The Supreme Court Ruling—and Key Considerations
The Supreme Court had little trouble achieving consensus in Southwest Airlines v. Saxon. Justice Clarence Thomas wrote in an 8-0 opinion that Saxon, in loading and unloading cargo onto a plane traveling to a different state, qualifies as an interstate-transportation worker. That meant the arbitration agreement she signed cannot be enforced under the FAA.
The Southwest Airlines decision prompts many important questions about the scope of the FAA’s transportation worker exemption. Most significantly to businesses, the decision opens the door for employees in other industries to argue that they are “actively” involved in interstate commerce, which would exempt them from the FAA.
For example, we are aware of a case in which “last mile” pizza delivery drivers argue they are involved in interstate commerce and exempt from arbitration agreements under the FAA because the ingredients used to make the pizza originated in different states. That may be a legal stretch, but it is easy to imagine litigating questions about others who work for larger companies. What about the person who drives the forklift delivering cargo to be loaded onto a plane or truck? Or the dispatcher overseeing the comings and goings of trucks and planes? Or employees working on an assembly line making a product to be shipped to another state? We anticipate companies that ship product across state line can expect an uptick in litigation expenses arguing over the definition of being “actively” involved in interstate commerce and the extent of the Southwest Airlines holding.
Moreover, given how Saxon was a supervisor who occasionally loaded and unloaded cargo outside the scope of her defined responsibilities, companies should take steps to ensure employees to do not stray from their defined scope of work. Permitting employees to stray from their core jobs may open the door to an argument that the employee’s arbitration agreement is unenforceable under the FAA.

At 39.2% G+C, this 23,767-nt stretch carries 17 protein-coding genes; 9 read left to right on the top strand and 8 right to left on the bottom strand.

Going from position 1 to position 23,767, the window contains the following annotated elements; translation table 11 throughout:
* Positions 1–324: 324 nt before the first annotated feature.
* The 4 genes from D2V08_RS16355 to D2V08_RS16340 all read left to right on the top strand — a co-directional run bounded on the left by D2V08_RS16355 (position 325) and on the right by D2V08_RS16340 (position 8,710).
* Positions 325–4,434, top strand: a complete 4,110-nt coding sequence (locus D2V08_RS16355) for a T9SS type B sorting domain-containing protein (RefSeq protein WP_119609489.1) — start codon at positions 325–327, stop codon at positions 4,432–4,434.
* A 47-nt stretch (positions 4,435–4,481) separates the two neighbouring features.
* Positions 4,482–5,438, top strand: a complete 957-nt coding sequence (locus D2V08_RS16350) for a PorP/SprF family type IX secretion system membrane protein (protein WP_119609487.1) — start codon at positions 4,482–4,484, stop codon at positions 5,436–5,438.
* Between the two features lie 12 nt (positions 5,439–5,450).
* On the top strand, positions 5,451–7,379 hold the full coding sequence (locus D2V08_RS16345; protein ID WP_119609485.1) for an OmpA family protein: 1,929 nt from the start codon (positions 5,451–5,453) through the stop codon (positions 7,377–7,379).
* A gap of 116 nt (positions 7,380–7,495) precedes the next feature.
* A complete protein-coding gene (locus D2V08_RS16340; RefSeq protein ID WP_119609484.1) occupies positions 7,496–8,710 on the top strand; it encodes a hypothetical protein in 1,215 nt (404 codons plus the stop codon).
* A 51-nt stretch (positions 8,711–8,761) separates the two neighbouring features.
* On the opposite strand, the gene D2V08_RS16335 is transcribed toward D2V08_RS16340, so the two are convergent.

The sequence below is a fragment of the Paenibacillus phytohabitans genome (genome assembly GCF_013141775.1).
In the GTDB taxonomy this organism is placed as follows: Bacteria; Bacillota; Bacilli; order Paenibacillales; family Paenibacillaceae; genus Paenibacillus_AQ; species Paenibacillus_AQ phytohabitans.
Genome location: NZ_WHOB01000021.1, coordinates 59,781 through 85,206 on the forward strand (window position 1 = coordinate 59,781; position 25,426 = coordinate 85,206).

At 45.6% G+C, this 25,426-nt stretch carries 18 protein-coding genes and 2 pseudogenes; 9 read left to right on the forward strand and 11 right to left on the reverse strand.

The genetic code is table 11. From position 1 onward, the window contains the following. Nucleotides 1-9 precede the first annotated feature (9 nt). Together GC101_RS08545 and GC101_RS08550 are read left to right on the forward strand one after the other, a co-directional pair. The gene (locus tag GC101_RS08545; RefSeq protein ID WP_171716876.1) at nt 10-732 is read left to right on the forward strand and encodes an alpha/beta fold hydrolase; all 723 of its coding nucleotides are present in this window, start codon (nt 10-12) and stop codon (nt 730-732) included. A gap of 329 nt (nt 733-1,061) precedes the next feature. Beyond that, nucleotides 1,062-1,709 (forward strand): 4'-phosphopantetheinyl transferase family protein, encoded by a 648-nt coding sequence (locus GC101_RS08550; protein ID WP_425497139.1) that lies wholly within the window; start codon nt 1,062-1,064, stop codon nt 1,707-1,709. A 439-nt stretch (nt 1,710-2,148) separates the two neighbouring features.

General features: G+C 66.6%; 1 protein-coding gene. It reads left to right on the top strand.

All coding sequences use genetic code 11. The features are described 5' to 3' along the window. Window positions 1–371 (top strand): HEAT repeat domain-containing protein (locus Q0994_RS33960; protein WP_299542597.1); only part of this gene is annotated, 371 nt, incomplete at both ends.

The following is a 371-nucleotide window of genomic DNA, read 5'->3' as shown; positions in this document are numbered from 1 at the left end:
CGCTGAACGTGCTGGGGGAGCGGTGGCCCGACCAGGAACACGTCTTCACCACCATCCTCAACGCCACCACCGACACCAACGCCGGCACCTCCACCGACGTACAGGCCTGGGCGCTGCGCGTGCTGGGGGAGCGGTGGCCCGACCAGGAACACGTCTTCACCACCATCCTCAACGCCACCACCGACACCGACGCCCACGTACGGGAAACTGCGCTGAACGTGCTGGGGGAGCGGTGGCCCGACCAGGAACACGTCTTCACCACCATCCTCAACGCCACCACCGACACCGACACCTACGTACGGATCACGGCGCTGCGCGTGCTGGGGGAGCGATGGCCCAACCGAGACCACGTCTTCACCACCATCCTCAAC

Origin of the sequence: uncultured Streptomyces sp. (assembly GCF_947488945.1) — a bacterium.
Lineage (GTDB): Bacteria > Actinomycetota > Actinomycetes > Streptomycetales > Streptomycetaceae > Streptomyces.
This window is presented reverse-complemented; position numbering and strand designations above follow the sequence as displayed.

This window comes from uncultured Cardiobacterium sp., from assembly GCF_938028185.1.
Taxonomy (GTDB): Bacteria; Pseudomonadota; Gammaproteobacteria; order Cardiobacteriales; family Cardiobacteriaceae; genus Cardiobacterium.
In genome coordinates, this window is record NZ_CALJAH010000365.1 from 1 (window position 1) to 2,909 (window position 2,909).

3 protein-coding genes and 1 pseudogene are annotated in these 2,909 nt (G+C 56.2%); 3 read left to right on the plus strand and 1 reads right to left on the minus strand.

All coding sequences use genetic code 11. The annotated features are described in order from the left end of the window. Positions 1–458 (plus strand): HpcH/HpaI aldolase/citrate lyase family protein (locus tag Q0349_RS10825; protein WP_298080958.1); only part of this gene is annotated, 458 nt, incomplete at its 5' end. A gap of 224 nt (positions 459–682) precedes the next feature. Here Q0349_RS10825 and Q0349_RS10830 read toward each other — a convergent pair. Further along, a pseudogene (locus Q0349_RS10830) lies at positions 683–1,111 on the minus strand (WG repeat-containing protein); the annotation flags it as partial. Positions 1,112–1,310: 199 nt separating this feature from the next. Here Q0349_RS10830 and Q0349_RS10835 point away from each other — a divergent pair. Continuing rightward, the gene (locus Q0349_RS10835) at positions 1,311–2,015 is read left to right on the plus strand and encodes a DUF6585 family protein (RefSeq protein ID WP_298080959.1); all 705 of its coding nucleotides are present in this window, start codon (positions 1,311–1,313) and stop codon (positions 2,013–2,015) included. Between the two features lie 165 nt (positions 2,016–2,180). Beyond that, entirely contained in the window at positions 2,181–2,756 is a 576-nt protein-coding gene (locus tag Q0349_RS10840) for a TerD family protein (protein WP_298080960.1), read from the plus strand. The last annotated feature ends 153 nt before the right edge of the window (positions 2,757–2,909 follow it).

Consider Using State Law
Employers may want to consider grounding their employee arbitration agreements in state law instead of the FAA. While a nationwide survey of each state’s arbitration laws may be a good idea, it is almost certainly true that no state law will contain an interstate commerce job exemption. Thus, the idea that an arbitration agreement may be unenforceable under the FAA and enforceable under a particular state’s law certainly has possibilities.
For example, in the three state region where Parker Poe has the majority of its lawyers, Georgia, North Carolina and South Carolina, state law permits the arbitration of employment claims, provided certain steps are followed in the drafting and signing of the employment agreement. A company which wishes to avoid the impact of Southwest Airlines and does business in one of those three states, for example, could choose to have their employment arbitration obligations enforced under one particular state’s law.
Moreover, a prior holding of the Supreme Court of the United States in Volt Info. Scis., Inc. v. Bd. of Trustees of Leland Stanford Junior Univ., 489 U.S. 468, 479 (1989), should make such a choice of arbitration law enforceable.
We of course expect any such arguments to be challenged in court. However, given the anticipated litigation over the scope of Section 1 of the FAA and the impact on employment litigation nationwide, it may be a worthwhile investment.